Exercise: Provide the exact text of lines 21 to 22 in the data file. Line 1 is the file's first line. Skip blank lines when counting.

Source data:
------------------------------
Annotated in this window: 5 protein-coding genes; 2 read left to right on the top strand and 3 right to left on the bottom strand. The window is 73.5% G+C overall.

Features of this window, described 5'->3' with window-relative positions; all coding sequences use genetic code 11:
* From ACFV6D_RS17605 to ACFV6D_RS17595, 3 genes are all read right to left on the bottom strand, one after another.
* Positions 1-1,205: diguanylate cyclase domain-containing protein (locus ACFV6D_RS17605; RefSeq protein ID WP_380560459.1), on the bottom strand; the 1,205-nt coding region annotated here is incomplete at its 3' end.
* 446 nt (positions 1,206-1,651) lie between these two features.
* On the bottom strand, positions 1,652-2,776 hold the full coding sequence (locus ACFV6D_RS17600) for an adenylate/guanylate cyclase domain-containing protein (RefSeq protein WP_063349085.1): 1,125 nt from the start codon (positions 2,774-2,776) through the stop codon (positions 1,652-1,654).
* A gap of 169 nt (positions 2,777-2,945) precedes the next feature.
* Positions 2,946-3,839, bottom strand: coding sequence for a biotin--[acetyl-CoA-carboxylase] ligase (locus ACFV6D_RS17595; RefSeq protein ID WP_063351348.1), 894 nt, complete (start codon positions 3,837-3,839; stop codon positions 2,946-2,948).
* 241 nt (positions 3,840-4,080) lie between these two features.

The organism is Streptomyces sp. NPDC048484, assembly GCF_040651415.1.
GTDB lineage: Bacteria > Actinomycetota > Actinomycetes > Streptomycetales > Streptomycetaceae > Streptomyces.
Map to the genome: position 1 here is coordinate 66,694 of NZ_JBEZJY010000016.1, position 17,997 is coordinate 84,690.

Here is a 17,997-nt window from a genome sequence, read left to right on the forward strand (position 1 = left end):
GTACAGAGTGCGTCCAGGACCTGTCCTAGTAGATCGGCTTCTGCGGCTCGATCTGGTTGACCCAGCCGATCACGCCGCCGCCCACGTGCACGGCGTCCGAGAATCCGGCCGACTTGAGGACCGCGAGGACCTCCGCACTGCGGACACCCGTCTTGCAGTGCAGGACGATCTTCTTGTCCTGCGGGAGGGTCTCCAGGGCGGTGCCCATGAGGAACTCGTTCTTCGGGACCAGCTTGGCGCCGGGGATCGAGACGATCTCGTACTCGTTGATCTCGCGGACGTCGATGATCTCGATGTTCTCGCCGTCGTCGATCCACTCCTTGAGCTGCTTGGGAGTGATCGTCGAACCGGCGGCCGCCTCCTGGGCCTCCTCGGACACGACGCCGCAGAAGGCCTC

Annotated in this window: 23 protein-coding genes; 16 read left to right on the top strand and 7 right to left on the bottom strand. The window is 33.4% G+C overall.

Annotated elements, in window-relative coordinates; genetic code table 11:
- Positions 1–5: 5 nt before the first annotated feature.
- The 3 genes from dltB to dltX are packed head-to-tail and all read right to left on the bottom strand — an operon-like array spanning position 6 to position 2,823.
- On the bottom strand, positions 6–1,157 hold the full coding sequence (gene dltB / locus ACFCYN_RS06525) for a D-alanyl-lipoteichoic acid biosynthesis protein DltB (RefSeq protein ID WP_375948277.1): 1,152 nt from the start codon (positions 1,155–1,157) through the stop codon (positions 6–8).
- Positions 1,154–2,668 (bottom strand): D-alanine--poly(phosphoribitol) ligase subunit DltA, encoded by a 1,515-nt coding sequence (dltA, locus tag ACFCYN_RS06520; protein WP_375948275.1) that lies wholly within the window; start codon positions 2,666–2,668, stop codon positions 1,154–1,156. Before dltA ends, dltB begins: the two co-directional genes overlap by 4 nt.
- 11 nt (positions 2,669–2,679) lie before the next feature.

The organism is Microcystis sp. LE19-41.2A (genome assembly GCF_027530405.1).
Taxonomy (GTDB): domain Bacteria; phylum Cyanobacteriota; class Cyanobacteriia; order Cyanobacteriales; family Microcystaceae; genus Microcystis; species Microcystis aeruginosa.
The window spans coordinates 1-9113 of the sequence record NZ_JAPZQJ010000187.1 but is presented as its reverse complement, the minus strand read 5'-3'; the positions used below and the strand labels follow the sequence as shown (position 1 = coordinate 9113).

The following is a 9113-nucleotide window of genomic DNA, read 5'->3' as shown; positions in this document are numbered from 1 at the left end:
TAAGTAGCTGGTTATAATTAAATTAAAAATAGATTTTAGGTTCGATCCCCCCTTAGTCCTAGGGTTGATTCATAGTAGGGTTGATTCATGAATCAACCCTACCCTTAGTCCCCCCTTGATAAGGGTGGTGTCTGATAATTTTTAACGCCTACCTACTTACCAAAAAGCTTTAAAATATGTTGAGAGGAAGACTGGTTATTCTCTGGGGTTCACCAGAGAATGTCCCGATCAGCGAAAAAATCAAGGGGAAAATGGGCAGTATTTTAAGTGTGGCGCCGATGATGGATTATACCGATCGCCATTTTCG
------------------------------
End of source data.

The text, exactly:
- 11 nt (positions 2,669–2,679) lie before the next feature.

The organism is Microcystis sp. LE19-41.2A (genome assembly GCF_027530405.1).